And there is a guarantee that isn’t mine, a guarantee made by Paul in his letter to the Romans. Nothing can separate me from the love of God.

I choose today to be in this community, to be fully present, even as the sinner that I am, even with the guarantee that I will fail. Like Peter, like you, I have chosen to get up and follow. What else can I do?

In W. Somerset Maugham’s novel “The Razor’s Edge” there is a defrocked priest who explains to the protagonist Durrell why he is running: “It is not punishment I would have to face, for I could easily face execution or imprisonment. It is love and forgiveness which I must face, and which I cannot endure. […] God is the one who relentlessly pursues me and whom I forever flee.” And you know what: that priest is right. God’s forgiveness knows no limit. The only limit is our courage to accept that love, from God and from one another.

Today be open to the presence of God in one another, even in our mistakes and imperfections. I am a sinner and will be when I come to minister to you today. You will be a sinner when you minister to me. And yet we choose to love one another as God loves us, without condition, without hesitation, without giving up. May it always be so. Amen.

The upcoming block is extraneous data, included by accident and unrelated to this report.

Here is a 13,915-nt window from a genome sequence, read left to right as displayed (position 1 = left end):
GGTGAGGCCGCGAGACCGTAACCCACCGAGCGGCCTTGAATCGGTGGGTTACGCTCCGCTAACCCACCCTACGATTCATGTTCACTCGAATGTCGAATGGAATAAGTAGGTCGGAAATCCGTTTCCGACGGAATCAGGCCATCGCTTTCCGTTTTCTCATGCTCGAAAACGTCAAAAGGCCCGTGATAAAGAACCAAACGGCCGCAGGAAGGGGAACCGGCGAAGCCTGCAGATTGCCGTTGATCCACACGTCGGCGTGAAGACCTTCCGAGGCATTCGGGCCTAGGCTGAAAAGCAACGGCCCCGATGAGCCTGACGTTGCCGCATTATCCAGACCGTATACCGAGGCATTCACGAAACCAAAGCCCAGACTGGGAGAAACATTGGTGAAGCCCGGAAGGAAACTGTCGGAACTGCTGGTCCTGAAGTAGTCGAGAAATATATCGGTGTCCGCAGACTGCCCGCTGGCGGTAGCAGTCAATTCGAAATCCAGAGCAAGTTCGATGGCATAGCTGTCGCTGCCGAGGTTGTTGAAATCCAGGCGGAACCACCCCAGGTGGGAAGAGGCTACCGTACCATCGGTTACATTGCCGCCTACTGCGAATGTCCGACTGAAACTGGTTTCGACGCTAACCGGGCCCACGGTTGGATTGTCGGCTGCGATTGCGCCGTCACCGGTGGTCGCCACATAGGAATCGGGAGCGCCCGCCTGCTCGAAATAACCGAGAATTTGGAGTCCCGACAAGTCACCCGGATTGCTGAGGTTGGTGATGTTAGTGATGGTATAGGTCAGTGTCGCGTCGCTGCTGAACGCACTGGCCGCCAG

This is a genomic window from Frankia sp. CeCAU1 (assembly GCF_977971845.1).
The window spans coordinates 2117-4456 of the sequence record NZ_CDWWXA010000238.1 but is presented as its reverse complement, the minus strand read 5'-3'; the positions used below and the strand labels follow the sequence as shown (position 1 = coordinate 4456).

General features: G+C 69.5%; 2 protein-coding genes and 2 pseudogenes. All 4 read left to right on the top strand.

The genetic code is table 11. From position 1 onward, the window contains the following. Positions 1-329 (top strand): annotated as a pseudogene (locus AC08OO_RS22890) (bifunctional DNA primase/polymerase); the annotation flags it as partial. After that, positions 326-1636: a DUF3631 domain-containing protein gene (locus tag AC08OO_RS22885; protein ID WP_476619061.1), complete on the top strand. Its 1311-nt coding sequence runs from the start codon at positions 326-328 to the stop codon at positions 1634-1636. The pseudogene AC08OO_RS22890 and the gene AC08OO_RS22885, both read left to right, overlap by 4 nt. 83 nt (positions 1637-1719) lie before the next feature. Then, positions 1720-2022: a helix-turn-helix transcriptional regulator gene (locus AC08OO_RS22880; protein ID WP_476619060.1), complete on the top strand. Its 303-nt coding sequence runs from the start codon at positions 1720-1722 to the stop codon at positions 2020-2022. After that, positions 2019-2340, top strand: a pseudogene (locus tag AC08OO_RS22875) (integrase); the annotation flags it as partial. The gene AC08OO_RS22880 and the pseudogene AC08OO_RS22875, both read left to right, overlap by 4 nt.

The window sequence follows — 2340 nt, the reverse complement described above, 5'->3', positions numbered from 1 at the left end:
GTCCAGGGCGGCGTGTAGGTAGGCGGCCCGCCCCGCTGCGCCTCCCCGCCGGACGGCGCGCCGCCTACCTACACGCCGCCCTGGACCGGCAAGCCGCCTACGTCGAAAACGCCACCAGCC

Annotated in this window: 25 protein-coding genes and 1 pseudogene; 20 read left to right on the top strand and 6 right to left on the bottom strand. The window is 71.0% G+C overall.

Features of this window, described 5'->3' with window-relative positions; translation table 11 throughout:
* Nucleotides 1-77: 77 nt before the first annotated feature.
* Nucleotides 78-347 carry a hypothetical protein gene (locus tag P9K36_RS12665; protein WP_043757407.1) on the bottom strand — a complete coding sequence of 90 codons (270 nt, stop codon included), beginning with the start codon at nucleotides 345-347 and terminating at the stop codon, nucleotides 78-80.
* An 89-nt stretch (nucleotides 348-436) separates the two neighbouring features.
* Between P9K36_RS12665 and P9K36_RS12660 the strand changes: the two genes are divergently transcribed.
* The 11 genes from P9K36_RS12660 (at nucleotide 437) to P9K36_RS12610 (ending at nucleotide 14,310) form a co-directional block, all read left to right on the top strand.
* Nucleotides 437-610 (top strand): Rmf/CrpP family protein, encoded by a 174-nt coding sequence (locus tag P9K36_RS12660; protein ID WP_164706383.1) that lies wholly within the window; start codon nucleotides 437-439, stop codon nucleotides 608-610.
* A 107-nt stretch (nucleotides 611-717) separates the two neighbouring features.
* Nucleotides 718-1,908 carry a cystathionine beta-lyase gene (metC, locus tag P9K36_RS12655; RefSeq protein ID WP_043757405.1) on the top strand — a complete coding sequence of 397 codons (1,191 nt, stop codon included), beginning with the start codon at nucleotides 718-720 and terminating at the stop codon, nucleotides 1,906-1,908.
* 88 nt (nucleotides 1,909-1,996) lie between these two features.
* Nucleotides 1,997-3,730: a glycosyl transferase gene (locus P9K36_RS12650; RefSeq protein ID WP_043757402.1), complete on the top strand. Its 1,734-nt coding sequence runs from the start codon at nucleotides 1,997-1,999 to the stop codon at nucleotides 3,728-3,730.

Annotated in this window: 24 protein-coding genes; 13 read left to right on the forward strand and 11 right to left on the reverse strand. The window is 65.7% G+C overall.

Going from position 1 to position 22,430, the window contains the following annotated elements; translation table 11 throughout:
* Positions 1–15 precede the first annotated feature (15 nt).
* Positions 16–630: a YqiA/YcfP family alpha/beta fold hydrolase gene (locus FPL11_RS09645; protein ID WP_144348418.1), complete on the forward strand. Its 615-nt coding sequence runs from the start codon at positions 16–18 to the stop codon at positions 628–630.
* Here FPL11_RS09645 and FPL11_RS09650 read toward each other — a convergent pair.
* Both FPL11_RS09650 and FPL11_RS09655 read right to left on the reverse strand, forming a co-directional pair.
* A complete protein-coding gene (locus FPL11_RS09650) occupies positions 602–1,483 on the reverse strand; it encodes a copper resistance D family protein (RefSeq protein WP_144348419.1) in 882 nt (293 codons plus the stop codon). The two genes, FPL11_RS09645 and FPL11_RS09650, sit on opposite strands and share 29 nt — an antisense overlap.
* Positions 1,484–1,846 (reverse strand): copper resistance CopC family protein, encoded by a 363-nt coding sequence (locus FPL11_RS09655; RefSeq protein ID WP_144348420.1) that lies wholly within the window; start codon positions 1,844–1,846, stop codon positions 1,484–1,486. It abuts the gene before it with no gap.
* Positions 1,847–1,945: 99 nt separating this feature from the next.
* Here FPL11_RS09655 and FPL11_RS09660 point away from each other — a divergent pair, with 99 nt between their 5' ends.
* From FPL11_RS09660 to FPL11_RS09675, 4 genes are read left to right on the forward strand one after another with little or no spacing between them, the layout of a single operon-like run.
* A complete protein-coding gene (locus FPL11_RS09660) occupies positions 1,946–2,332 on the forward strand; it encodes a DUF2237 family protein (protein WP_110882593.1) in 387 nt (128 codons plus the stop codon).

Sermon on Doubting Thomas

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Delivered 4/15/07 at First Church in Cambridge, Congregational

You might have noticed that the title of this sermon is a nod to William Shakespeare’s Henry V. In it, Henry refers to his warriors as a “happy few” and a “band of brothers.” I had no idea when I chose this title that it would apply to those coming out to worship this morning, that it would take courage to brave the monsoon! So good morning, and welcome to this band of courageous brothers and sisters.

The standard sermon for today’s lectionary, and especially for the story of Doubting Thomas, goes something like this: Poor Thomas, he just didn’t have enough faith. It’s a good thing we have enough faith. Yeah us! Or maybe, I know you’re having a hard time believing the teachings of the church in light of the real world, but don’t be a doubting Thomas. This is not going to be that standard sermon. If that’s what you are looking for this morning, you might still be able to catch the service at another local church. But if you want to hear why this story finds its way into the gospel and what it can tell us about living as Christians today, hang around.